Why are so many heart failure patients hospitalized?

Dr. Jeanne Morrison, PhD
Family Practitioner

Research has shown that one of the number one reasons heart failure patients are rehospitalized within the first 30-60 days after discharge is the lack of knowledge they have about taking care of themselves outside of the hospital to prevent another flare-up and admission. Patients are often discharged with a poor understanding of their daily responsibilities in their own self-care regimen. These include: Knowing the heart failure "zones" and when to get early intervention for a flare-up, recording daily weights, a daily blood pressure and heart rate, understanding and adhering to dietary restrictions, understanding their disease, and understanding what their medications are for.

Another reason people are readmitted is noncompliance with therapies to manage their heart failure. Lastly, the onset of depression in the mid to latter stages of heart failure can make it very difficult to focus on all the things necessary to care for oneself with the diagnosis of heart failure so they end up back in the hospital. The knowledge and support of caregivers and family is extremely important in the prevention of flare-ups. With each heart failure flare-up the heart function takes another hit, so it’s crucial for those who have a loved one with heart failure to learn as much as they can and help encourage the heart failure patient in any way they can--this includes monitoring for signs and symptoms of depression and ensuring their loved one gets the earliest access to treatment.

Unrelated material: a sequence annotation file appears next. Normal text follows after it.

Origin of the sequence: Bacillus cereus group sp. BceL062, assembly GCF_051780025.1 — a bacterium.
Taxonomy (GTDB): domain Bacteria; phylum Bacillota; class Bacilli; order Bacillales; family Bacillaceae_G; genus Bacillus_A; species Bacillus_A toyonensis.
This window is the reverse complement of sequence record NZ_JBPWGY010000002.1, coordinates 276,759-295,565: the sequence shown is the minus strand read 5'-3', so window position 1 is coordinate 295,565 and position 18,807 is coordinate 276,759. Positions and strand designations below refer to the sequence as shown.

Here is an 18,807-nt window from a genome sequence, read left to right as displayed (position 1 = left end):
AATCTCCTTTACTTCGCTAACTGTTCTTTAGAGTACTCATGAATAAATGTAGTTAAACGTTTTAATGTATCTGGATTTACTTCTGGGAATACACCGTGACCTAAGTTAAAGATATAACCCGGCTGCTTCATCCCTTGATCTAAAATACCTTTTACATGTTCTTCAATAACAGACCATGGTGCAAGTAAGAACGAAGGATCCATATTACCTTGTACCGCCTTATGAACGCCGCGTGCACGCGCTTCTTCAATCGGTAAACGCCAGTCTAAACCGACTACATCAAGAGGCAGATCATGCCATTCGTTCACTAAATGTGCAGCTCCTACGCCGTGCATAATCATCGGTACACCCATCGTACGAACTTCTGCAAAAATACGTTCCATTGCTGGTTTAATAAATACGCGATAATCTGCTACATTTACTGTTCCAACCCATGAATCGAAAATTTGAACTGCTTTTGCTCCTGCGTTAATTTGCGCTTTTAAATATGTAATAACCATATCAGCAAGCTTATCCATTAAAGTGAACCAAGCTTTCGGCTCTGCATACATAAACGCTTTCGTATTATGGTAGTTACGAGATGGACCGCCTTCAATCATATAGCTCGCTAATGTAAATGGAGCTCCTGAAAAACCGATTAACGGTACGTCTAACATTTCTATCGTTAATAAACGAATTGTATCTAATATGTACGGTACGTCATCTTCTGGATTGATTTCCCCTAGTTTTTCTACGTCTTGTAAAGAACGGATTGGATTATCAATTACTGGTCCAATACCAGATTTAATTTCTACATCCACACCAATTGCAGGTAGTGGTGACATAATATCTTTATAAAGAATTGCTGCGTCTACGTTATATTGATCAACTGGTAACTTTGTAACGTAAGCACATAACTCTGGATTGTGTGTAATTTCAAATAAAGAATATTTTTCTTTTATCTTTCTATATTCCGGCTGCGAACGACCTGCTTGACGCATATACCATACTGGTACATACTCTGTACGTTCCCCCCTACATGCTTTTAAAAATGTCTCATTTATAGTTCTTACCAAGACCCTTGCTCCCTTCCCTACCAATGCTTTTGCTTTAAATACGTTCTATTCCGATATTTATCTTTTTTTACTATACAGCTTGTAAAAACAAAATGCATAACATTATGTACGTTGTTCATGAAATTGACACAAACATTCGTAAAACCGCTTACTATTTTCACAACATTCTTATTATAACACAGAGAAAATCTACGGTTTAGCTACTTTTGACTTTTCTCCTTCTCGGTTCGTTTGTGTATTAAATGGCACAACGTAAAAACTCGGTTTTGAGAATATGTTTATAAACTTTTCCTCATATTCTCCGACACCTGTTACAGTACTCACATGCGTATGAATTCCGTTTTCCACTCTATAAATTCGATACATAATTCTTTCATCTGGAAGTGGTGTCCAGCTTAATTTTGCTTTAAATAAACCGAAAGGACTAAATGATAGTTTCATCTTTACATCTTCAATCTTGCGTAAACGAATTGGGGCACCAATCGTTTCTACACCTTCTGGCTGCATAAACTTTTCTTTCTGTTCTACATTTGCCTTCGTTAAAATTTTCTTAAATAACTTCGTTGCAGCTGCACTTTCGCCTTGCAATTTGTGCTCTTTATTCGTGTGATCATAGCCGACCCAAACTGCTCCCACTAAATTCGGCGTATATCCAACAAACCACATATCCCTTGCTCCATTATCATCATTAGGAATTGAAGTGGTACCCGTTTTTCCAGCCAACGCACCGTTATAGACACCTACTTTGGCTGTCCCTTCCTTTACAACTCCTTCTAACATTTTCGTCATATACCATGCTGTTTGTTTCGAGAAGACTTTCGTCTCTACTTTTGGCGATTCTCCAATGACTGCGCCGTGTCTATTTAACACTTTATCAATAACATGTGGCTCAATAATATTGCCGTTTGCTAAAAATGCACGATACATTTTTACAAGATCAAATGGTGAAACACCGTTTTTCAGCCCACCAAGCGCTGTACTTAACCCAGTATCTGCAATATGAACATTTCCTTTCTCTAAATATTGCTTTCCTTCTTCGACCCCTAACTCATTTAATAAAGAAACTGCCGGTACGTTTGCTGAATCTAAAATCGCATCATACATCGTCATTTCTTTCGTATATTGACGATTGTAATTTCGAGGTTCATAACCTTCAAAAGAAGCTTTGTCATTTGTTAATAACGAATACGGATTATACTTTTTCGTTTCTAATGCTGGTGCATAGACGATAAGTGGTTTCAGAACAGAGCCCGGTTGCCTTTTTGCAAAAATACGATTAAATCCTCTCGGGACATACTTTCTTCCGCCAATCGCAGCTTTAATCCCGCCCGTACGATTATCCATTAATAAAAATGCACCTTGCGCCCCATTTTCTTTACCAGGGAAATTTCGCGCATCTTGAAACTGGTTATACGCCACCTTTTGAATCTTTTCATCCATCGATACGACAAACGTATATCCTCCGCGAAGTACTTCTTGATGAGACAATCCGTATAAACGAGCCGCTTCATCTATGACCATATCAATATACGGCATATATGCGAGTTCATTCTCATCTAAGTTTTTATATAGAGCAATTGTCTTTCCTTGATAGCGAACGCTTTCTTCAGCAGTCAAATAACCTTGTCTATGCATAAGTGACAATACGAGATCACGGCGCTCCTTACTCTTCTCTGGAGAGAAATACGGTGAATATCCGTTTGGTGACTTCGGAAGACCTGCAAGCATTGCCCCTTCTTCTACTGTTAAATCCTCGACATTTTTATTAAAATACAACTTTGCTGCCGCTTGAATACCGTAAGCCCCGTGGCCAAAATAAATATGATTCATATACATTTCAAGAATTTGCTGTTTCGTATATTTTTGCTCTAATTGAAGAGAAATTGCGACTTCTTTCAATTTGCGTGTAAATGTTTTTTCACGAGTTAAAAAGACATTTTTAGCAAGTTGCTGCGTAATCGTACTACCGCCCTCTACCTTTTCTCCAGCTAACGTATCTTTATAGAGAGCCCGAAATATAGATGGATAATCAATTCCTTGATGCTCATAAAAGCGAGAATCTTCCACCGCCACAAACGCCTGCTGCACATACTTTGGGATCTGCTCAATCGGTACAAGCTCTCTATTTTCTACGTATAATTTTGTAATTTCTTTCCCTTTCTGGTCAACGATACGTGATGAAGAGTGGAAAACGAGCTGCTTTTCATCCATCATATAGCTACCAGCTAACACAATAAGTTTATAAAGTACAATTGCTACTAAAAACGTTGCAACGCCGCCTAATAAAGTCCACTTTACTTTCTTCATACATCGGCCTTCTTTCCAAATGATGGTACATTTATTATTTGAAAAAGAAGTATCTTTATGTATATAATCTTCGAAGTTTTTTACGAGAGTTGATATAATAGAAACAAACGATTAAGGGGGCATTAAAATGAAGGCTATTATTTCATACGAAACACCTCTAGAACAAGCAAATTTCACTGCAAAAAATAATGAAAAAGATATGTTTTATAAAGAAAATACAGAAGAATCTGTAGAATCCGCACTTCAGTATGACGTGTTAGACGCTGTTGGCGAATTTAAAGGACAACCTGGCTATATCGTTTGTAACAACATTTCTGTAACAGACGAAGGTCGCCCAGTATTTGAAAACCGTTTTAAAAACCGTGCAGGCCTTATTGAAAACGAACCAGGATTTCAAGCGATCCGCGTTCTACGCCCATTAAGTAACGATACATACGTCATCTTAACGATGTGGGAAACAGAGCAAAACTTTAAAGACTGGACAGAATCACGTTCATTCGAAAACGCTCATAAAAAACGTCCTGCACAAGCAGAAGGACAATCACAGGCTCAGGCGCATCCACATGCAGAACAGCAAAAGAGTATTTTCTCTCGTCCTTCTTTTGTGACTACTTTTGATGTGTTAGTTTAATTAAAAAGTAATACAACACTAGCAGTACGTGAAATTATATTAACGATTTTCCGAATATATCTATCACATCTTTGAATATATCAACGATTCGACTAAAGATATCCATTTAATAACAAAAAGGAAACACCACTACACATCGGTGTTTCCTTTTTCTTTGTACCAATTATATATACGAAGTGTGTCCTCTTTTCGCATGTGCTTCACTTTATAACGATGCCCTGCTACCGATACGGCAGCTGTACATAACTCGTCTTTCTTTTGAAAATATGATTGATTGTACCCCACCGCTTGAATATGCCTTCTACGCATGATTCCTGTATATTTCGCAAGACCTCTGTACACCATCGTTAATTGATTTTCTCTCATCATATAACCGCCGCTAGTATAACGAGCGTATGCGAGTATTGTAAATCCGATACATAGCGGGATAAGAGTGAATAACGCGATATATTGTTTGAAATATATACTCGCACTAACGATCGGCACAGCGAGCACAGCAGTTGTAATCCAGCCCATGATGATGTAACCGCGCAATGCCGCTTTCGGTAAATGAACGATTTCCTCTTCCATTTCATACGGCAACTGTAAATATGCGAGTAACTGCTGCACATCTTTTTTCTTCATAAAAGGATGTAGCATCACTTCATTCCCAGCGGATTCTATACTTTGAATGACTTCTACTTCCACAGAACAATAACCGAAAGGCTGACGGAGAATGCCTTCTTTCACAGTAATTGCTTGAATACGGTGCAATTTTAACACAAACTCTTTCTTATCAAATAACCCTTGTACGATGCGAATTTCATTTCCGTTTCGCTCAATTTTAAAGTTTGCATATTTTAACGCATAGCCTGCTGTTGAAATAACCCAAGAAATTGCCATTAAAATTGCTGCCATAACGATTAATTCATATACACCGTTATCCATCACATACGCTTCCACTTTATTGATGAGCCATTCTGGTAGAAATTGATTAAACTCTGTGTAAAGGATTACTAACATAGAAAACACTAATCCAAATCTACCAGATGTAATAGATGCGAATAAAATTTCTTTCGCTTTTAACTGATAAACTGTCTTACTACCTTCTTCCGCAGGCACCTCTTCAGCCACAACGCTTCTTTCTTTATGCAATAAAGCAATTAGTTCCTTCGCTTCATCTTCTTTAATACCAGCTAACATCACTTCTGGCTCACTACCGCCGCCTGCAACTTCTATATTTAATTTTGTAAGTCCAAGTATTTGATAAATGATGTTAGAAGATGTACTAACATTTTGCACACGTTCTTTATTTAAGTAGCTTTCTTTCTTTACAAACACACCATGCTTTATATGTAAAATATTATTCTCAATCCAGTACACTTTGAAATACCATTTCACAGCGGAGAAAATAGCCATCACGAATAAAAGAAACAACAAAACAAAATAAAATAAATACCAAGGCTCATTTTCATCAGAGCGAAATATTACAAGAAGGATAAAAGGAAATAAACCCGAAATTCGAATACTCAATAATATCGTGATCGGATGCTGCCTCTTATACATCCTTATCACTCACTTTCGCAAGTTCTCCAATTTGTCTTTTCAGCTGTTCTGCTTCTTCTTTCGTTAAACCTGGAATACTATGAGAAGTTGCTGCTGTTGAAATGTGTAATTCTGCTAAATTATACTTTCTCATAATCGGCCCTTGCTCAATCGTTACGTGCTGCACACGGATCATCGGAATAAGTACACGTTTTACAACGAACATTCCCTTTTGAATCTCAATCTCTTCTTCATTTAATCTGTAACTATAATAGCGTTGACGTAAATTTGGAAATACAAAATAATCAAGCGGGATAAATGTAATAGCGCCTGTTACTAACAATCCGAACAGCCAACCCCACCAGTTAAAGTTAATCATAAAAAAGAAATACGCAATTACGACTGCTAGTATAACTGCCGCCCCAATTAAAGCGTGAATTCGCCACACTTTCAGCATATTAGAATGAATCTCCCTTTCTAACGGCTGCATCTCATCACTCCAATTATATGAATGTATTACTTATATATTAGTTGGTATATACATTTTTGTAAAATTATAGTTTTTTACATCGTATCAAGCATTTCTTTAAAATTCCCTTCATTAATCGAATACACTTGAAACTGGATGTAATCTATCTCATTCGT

Heart failure patients are typically admitted to the hospital for three main causes: fluid overload (55 percent), chest pain or heart attack (25 percent) and irregular heart rhythms (15 percent). Repeated hospitalizations do not bode well for a patient's prognosis or quality of life. Treatment is also financially costly.

Over 1 million hospital discharges occur every year.  This results in approximately 29.6 billion dollars in costs derived from heart failure admissions.  About 50% of these admissions occur due to salt and water excess intake, and/or medication noncompliance.  Adherence to a low sodium diet and fluid restriction, along with maintenance of a prescribed medical regimen may result in fewer people being admitted to the hospital with acute decompensated heart failure.

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Important: This content reflects information from various individuals and organizations and may offer alternative or opposing points of view. It should not be used for medical advice, diagnosis or treatment. As always, you should consult with your healthcare provider about your specific health needs.